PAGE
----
The Issue With Chloramines

Nateurious 2

This is a snippet taken from a recent interview Rick Allen did with Jena Covello for the Nateurious podcast. This is a health and awareness podcast.

Episode 118 turned out really good and touched on a lot of water quality concerns for everyone. Listen to the entire podcast here:

Nateurious podcast

Rick: So chloramines in Los Angeles are also the disinfectant of choice, so we know that they can strip lead from certain types of metallic piping.

And I guess I probably should talk for a second about why chloramines?  What are the benefits? Why are we using this stuff if we know it can strip metal off of pipes and things?

Way back in the day more than 25 years ago in California, we were just using chlorine. And chlorine is very strong as a bactericidal agent to kill bacteria. And obviously, in the United States, we enjoy the benefit of killing the bacteria and managing our water sources so we’re not, you know, catching typhoid and having a bunch of disease in the water. And obviously, that’s the number one thing.

When you use simple chlorine, literally bleach. When you introduce…

 Jena:  Like for a pool?  For a pool for example? 

Rick:  Yeah.  When you take that and you use that by itself to kill all the bugs, if you will, in our tap water, it reacts with fecal matter and organics and decaying leaves and things. And when it does that, it creates a whole group of things that are called disinfection byproducts.

So disinfection byproducts is more than 2000 different contaminants all considered carcinogenic at different levels.

So in the scope of our conversation here, we want to understand that the EPA is setting levels for all of these different things that we know are harmful to us.  They’re having to balance between keeping us as safe as they can. And the cost and the practicality of our municipality being able to get it out completely.

So that means they’re compromising, okay.

So what happens is when you add ammonia with the chlorine and put them in together, you create much less of that group of carcinogenic things, the disinfection byproducts.

So I remember way back in the day, when we made the switch from chlorine to chloramines. We were watching all the levels of disinfection byproducts. At that point, there was no legal limit for them.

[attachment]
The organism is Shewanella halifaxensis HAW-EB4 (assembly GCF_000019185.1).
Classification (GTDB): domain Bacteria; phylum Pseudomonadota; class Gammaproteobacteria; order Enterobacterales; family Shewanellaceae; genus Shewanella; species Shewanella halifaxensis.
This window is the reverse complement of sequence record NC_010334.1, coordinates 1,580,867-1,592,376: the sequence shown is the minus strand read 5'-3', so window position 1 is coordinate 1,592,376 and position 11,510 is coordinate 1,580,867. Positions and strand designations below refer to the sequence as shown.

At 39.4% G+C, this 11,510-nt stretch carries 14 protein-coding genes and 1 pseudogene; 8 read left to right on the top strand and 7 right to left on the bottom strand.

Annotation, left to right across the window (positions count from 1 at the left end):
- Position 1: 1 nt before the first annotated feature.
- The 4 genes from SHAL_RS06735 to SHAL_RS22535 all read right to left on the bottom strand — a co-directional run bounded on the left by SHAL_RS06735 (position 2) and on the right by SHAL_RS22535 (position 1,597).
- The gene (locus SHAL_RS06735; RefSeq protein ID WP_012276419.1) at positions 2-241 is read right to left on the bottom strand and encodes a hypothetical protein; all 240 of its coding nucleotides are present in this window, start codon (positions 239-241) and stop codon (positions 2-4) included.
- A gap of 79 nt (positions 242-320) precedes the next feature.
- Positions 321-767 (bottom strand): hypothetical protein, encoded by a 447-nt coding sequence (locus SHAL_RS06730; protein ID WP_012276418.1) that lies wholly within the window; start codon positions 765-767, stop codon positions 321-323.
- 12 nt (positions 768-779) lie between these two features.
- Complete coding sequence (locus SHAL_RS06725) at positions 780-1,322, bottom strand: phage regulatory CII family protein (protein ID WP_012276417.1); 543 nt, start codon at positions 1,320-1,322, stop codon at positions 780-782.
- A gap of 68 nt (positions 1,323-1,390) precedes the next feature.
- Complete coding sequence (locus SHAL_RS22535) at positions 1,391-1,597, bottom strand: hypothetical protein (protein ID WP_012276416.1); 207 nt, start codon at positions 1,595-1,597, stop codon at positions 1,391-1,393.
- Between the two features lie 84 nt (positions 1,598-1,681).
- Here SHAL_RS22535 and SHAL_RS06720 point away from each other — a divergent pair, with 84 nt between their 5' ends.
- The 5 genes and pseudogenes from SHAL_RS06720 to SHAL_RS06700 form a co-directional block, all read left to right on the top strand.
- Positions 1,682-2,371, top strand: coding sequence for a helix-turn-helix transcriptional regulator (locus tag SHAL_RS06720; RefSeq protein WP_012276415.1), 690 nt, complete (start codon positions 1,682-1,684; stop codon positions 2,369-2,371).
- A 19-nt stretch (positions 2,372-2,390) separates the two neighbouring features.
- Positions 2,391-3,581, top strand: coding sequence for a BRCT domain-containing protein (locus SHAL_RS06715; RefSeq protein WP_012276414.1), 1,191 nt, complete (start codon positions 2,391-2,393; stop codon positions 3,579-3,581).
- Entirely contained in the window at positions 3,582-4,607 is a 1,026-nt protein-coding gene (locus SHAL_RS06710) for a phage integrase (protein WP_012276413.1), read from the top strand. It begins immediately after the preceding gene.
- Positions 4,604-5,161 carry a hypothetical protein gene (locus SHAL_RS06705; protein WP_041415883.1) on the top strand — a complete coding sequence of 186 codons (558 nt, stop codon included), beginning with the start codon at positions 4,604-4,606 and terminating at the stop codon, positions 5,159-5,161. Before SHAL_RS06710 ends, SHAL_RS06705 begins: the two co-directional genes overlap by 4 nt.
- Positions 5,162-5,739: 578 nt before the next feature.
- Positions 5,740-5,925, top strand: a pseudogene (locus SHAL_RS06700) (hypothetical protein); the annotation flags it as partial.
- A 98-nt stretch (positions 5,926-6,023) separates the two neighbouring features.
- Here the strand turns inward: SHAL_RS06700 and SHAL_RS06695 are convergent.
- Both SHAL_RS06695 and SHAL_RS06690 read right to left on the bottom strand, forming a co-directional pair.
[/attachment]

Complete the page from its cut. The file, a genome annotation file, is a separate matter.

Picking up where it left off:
So the feds came in, they said, Uh-oh, these are causing cancer in lab rats, right? We’re going to set legal limits.

Metropolitan Water here was at one and a half times the legal limit when the first new legal limits came in. By adding the ammonia, they were able to drop that to where they were at maybe half or two thirds of the legal limit. And therefore they’re now able to manage and meet the requirements that we that are set for them by the EPA.

So by going to chloramines the benefit of it is you reduce the development of all of these disinfection byproducts that are cancerous. But it creates a bunch of other issues like stripping lead from pipes.

There’s a topic I don’t know that we’ll get into it here, but it’s definitely prominent Beverly Hills. It’s prominent up and down the coast in Orange County. And it’s known as a pinhole leak problem.

And what it is, is the chloramines at the levels we have them up and down the coast now have crossed the tipping point to where when you combine them with one other thing they eat through copper pipes.

And so people are experiencing these really sneaky bad leaks, you know, and it could be leaking behind the wall for six months and you don’t know it. And it’s real slow and it’s, you know, it’s molding up everything in there when you finally find it and you got water on the floor or whatever. Now you tear the wall off and it’s just…

Jena:  All mold.

Rick:  …black mold. Yeah. So that’s a problem. It’s a niche of ours that we prevent those.

And that’s a problem that people are experiencing that doesn’t have much to do with health, but is extremely costly.

Jena:  It does have to do with health though because then you have a mold issue.

Rick:  Actually you’re right.


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